Jed Mercurio, a British author with a medical background, offers a fictional glimpse into what could have gone on in the sex life, physical health and mind of JFK. Mercurio portrays Kennedy as such a medically ill person that we wonder how he ever had the clarity of mind to decide whether to wear the white shirt or the blue shirt, let alone to negotiate with Nikita Khrushchev. Kennedy is on a host of medications for his Addison's, thyroid failure, and suffers with severe bouts of stomach distress. This is not to mention the incessant pain from his back, which was injured in his early years playing sports, fractured when PT 109 was blown up by the Japanese, became septic during surgery, and infected during a postop operation for a herniated disc. Wow! How could one person have such bad luck? And how could that man possibly have the drive, and the intellectual rigor, to aspire to the highest office in the land?
I felt very sympathetic towards Kennedy reading about all his ailments, although there was quite a bit of TMI, but the sympathy stopped the minute Mercurio provided a detailed description of Kennedy's affairs. I'm not quite sure how I feel about sex addiction -- is it just a way for powerful men like Tiger Woods to justify their infidelity and exploitation of women because women throw themselves at them? Is it a psychological problem -- a type of sociopathy where an otherwise devoted husband has absolutely no regard for his wife or her feelings? Or is it biological? Do some men (and women) have extraordinary urges for sex that go beyond the "norm"? There are no easy answers but I had an uncomfortable feeling reading this book... that I wasn't sure if I was really entitled to this information. Just because people are famous, or even world leaders, doesn't mean that I should know the intimate details of their physical health or sex life.
On the other hand, Kennedy is part of history. And the old boys' network that kept his secrets is long gone. Maybe we're entitled to know some of this but not all. Although this work clearly took a lot of time and was well researched, it was quite repetitive and too intimate a look at the man for my own taste. Mercurio succeeds in crushing whatever idolization we have about the JFK years and the dreadful assassination. Instead, he is reduced to a skirt chasing invalid. Very sad.
Sigrid Macdonald, Author of Be Your Own Editor
Fact of Fiction
Although some of the facts seem to be correct I think the author wrote this more as fiction
A Mixed Bag (excuse the expression)
I was pretty sick of the repetitions about JFK's need to flush the 'poisons' out of his 'tubing.' Has there every been a more distasteful description of the sex act?
I also found it distasteful to hear this major historical figure called 'the subject.' Is the author a scientist, a dissectionist, a psychotherapist? Maybe all?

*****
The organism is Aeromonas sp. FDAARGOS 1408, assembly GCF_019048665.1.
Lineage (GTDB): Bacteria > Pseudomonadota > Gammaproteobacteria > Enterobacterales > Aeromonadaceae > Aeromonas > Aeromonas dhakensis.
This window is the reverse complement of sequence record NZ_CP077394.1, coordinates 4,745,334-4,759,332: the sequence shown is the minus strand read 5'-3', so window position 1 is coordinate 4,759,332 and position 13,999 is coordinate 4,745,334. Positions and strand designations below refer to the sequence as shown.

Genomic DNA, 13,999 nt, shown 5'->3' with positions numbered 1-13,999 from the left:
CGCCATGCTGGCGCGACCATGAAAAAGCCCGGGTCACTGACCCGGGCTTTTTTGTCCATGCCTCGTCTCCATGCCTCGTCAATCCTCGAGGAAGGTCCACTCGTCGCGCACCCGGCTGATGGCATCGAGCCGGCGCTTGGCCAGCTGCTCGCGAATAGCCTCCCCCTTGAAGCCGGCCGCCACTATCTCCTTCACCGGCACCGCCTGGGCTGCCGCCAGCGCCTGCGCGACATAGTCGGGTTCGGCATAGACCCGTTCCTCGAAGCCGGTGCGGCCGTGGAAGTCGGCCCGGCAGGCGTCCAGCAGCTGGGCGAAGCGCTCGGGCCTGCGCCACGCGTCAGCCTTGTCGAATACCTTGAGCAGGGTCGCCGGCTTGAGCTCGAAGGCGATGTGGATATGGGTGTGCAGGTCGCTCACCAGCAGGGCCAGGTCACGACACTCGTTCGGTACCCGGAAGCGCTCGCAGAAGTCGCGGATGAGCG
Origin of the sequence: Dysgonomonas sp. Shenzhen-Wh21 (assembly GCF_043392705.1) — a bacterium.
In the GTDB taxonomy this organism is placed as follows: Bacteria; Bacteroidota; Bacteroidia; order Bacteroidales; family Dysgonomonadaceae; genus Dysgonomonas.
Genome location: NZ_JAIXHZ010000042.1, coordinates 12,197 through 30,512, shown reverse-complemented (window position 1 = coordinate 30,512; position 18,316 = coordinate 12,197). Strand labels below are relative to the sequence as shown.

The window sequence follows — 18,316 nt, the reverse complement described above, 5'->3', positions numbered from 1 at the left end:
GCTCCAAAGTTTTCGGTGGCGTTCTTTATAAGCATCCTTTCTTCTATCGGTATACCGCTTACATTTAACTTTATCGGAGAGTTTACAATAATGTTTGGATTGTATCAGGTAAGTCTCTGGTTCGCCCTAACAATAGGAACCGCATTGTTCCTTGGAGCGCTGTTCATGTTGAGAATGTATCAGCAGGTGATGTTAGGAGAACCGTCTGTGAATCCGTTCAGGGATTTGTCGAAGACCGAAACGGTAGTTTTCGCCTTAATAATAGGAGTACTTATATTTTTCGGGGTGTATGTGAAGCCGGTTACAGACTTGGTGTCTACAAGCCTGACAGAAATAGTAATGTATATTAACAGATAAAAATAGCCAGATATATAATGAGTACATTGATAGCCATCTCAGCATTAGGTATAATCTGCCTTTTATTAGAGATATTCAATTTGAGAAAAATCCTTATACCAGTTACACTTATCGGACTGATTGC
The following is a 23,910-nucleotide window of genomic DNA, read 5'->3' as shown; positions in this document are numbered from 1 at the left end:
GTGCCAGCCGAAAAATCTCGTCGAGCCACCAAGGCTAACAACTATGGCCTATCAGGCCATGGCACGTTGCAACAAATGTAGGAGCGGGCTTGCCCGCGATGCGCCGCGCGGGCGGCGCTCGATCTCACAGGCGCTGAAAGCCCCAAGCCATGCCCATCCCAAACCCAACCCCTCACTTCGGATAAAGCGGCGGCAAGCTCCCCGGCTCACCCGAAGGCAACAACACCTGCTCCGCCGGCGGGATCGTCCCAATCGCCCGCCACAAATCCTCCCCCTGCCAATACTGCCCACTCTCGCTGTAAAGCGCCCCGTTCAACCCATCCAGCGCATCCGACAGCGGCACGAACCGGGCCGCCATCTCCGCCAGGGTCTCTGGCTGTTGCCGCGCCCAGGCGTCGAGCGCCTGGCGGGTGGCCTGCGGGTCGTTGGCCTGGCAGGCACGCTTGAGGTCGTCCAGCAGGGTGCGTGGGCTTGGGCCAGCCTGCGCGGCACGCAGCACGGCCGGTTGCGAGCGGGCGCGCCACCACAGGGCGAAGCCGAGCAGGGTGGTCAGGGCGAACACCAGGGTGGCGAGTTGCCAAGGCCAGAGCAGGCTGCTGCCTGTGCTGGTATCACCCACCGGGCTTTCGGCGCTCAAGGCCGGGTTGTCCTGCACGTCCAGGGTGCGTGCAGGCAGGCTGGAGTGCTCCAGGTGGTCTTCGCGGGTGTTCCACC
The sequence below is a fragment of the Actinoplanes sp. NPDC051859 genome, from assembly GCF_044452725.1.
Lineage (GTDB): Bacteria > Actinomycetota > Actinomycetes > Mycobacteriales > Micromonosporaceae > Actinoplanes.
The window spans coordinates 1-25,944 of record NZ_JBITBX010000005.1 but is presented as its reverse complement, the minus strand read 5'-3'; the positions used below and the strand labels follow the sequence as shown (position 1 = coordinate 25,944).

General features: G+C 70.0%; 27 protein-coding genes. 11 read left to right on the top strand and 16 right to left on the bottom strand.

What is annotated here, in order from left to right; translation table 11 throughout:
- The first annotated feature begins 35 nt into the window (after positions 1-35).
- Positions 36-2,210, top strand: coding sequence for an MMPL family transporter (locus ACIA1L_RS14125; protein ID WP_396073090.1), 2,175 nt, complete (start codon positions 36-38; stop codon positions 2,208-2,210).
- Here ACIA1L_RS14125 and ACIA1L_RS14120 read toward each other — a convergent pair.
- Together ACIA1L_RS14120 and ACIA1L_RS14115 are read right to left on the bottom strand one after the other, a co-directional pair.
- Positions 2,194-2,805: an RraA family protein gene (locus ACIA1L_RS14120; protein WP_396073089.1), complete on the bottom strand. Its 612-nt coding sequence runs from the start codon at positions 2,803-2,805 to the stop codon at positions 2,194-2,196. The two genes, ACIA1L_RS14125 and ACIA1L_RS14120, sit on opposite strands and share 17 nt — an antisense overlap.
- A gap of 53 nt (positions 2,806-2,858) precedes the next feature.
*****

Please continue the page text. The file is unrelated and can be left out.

But the book did hook me. I learned facts I didn't know about the horrific face off in the ocean between Russia and the US. I was very grateful that we had a president who did not give in to the importunings of all the generals, who were virtually jumping up and down and wetting their pants over the prospect of nuclear war and, if anyone survived, the lucrative contracts that could be awarded to their favorite companies. Now, that's disgusting.
I found the repetitivness of JFK using woman after woman, much like kleenexes, to be depolorable. But I'd much rather have a president who received head in the oval office, but kept his head in the war room rather than the reverse.
There were so many moments of pre-deja vu. 'Did you have sex with that woman?!' That was the mantra of Congress' questions about Bill Clinton and his intern. And there was a threat of the story being broken in 'The Star?' Reminded me of Kenneth Star, who was in charge of exposing Clinton's predilections. Also, the Star Chamber for torturous question sessions by the Inquisition.
The scenes after the baby died were were heartrending. I found it hard to square up that man with the man who continued cavorting in the Mediterranean when Jackie had the miscarriage. What made him so much more sensitive? It couldn't have just been having the FBI scare him to death about disclosures on his refutable health treatment to relive his 'argonic poisons.' (Was that how it was spelled? I read the book in audio form. Anyway, it was a heck of an explanation/excuse for a married man with a sexual addiction.)
But I digress. How did the same man who went without sleep for two nights to stay by a dying baby and grieving wife square up with the man who didn't even trouble to come home when his wife had a miscarriage? Did he fall truly in love with her during the crises they faced? I'd really like to know the magic formula for transforming an s.o.b adulterer into such a loving, caring man.
I did enjoy the book. I learned a lot about that period in history. I still don't understand the man.